Copaeodes aurantiaca

Orange Skipperling

The tiny, bright yellow-orange Copaeodes aurantiaca is found in the southwestern U.S., east to Texas and south through Mexico to around El Salvador. In southern California, it is a creature primarily of the desert edges and desert mountains, such as the eastern side of the San Jacintos, much of Joshua Tree NP, and the Laguna Mountains. I see it often at Cactus Spring Trail, around 4000' elevation in desert transition habitat. The flight is from around March to September, give or take a couple of months. According to Ken Davenport in his Emmel Update publication, "this species seems to have disappeared from the Inyo, Kern, and Tulare County locations for it in the past 30 years." Several grasses have been mentioned as larval food plants. When we were working on our book on the Joshua Tree butterflies and skippers, Jim Brock told us that he had found larvae on Bermuda grass (Cynodon dactylon), green spangletop (Leptochloa dubia), and sideoats grama (Bouteloua curtipendula), and he had seen it oviposit on Bamboo Muhly (Muhlenbergia dumosa) in Arizona.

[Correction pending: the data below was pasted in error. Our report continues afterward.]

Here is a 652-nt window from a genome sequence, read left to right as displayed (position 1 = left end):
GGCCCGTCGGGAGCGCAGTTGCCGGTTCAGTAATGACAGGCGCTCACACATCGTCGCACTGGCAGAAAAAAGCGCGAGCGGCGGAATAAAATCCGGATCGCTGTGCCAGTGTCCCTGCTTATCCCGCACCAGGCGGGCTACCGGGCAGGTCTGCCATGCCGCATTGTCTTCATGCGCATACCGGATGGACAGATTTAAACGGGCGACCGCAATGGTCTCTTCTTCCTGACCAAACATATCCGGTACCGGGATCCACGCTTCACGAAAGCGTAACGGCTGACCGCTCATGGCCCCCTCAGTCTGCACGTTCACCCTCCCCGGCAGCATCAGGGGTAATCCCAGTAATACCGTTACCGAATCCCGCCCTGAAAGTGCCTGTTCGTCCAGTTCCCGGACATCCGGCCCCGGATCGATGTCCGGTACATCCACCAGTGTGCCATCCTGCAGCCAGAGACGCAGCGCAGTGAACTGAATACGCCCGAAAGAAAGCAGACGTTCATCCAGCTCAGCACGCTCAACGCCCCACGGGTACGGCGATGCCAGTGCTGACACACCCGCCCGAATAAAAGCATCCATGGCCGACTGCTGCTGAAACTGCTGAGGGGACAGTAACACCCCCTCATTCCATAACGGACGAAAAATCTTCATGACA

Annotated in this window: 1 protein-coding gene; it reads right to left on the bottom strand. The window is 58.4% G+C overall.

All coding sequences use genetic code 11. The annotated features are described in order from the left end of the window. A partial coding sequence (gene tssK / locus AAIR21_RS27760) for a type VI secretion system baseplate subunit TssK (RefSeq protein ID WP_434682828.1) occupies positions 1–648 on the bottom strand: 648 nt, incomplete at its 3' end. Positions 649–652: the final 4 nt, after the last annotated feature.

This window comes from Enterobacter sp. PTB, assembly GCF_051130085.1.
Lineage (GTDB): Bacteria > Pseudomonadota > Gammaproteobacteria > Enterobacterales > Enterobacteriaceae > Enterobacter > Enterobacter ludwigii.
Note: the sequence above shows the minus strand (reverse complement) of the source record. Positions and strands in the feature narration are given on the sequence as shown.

Copaeodes aurantiaca - Orange Skipperling
Copaeodes aurantiaca taking nectar along Cactus Spring Trail. These are easily identified in the field in southern California by their small size first, and then by the relative lack of markings. September 20, 2014.
Copaeodes aurantiaca - Orange Skipperling
Also Cactus Spring Trail. March 23, 2014.
Copaeodes aurantiaca - Orange Skipperling
An orange skipperling from Bertha's Peak, Big Bear, July 11, 2006.
Copaeodes aurantiaca - Orange Skipperling
True to their common name, orange skipperlings are tiny and orange. This one is from Malibu Creek, July 26, 2005.
Life cycle of Copaeodes aurantiaca - Orange Skipperling
John A. Comstock described the life cycle as part of a series of studies he published over several years in the Bulletin of the Southern California Academy of Sciences. This one was in 1929, (Vol. 28(2)).

©Dennis Walker